I expected a doorstop, I just think I overshot the mark a bit here. Their photo seems to show a (slightly) lighter texture than I achieved. How does one typically serve this stuff, anyway? It's not great for just munching on out of hand -- it tastes great, but that texture needs a counterpoint.

It’s a typical German bread which tends to be very dense (but yours looks too dense). People like to eat it with soup, e.g. lentil soup but duck, pork rillette or Griebenschmalz (lard with cracklings) is also a popular combination.

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14 hours ago, Kerry Beal said:

Chris - is this the standard version or the modernist one?

Standard.

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Got no rye groats - so I've taken my whole rye grain and buzzed it in the thermomix to crack it a bit. Probably not an ideal situation - and I'm about 30 grams short so I've added a bit of dark rye flour in it's place for the rye groat levain. 

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Hello, i gave a try at using vacuum to "develop" the gluten, actually this is my second test.

The first one, was for my pizza dough and i vacuum the dough for about 3 minutes in the large vacuum canister, after that time, i tested for the window pane... nope not yet, the dough tore a bit. After a 20 minute rest, i did notice that the first stretch was a bit improved, and the final dough did stretch out quite nicely.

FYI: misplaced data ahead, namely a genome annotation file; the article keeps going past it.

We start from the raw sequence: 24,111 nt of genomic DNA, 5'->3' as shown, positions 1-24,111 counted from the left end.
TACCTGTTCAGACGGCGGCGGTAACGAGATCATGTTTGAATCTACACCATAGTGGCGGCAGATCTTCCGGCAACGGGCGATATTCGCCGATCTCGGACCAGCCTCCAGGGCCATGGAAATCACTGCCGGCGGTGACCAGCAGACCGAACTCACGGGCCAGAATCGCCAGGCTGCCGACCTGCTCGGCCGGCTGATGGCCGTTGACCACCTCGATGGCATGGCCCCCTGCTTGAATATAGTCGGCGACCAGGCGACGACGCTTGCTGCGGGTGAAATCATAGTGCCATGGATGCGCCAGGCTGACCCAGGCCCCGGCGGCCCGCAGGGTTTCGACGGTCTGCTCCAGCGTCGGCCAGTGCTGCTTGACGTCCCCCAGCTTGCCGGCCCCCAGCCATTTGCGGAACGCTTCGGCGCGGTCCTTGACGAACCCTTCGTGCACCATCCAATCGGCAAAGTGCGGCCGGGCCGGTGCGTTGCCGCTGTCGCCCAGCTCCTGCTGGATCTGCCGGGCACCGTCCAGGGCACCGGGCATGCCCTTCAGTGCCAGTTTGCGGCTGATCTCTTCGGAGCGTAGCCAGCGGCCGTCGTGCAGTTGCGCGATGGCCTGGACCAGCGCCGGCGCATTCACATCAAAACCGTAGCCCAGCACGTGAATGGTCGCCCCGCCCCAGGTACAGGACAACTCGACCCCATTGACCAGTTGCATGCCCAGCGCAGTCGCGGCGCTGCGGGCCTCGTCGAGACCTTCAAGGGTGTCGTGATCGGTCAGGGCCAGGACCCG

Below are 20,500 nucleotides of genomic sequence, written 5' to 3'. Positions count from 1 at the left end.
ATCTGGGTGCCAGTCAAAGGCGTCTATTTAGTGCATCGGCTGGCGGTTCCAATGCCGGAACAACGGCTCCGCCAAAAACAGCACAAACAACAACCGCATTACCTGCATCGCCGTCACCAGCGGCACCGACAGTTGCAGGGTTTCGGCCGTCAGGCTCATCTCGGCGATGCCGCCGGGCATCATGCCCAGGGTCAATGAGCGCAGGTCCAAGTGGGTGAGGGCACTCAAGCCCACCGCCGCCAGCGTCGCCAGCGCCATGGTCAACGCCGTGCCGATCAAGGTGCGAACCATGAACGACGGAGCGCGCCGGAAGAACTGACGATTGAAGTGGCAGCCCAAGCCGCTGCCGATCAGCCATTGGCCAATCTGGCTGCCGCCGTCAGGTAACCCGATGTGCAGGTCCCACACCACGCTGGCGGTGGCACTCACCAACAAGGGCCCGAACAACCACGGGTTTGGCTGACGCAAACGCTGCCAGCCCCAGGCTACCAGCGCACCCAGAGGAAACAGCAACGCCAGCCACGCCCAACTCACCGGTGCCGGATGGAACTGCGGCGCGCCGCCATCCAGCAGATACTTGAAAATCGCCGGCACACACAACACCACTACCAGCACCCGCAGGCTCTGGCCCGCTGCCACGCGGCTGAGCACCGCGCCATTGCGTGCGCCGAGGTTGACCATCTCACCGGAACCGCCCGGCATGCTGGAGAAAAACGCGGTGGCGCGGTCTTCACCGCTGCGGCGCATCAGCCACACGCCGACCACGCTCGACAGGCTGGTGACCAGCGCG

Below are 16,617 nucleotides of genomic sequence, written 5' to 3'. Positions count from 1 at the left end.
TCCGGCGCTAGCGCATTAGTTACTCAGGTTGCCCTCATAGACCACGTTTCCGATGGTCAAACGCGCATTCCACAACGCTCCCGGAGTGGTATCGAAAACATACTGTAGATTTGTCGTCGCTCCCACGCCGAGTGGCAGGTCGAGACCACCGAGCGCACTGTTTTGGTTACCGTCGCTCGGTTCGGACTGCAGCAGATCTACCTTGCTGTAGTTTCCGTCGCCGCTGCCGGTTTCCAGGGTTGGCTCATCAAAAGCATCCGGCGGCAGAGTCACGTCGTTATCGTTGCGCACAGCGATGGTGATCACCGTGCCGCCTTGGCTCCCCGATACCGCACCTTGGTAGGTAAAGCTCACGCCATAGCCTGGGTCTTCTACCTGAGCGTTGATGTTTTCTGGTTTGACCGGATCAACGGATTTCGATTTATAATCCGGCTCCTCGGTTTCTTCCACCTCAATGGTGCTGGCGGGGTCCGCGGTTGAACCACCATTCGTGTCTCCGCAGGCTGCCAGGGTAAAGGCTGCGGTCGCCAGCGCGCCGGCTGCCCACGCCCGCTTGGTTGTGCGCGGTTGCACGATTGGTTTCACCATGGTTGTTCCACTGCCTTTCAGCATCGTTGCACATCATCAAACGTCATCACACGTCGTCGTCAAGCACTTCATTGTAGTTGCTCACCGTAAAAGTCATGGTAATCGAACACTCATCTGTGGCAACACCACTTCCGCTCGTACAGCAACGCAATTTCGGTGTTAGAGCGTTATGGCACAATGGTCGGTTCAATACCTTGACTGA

My second test today, for my French baguette, i vacuumed it for 6 minutes, then tried the window pane test... result very similar to the 3 minute above... not fully developed.

I am unsure if i will extent the tests by lengthening the under vacuum time. 

Any one else tried?

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Two doughs on the go today:

 

960645FD-1A3A-4D36-BDEB-A3EA49BEB76C.thumb.jpeg.b6a85e9a4048e85be1c8541ef80ab535.jpeg

 

A99A1026-568E-43F4-96A6-B9CACB41E5A6.thumb.jpeg.2d2ad3f99470c90e42917d0993b5b219.jpeg

 

 

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23 hours ago, ChezAndré said:

Any one else tried?

I didn't use a canister, I used a FoodSaver bag, but I was able to get mine to work by running the machine multiple times (I think five, if I recall correctly), interrupting the sealing between each go so the bag didn't close up. I think @Kerry Beal also had luck using a chamber vac, but I don't have one to test on.

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5 minutes ago, Chris Hennes said:

I didn't use a canister, I used a FoodSaver bag, but I was able to get mine to work by running the machine multiple times (I think five, if I recall correctly), interrupting the sealing between each go so the bag didn't close up. I think @Kerry Beal also had luck using a chamber vac, but I don't have one to test on.

Yup - chamber vac worked a treat!

 

 

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Posted (edited)

IMG_7872.thumb.JPG.a3a2aa0e252ca1bc0ff80f4cd85a5a24.JPG

 

IMG_7874.thumb.JPG.0117fd8dbe50827352b8a87750acb311.JPG

 

Took a lot longer to get to 100 C than expected - about 90 min vs 45. When I get home today I shall wrap it and then cut it in 24 hours or so.

 

There was definately some rise - the question will be what that crumb looks like.


Edited by Kerry Beal (log)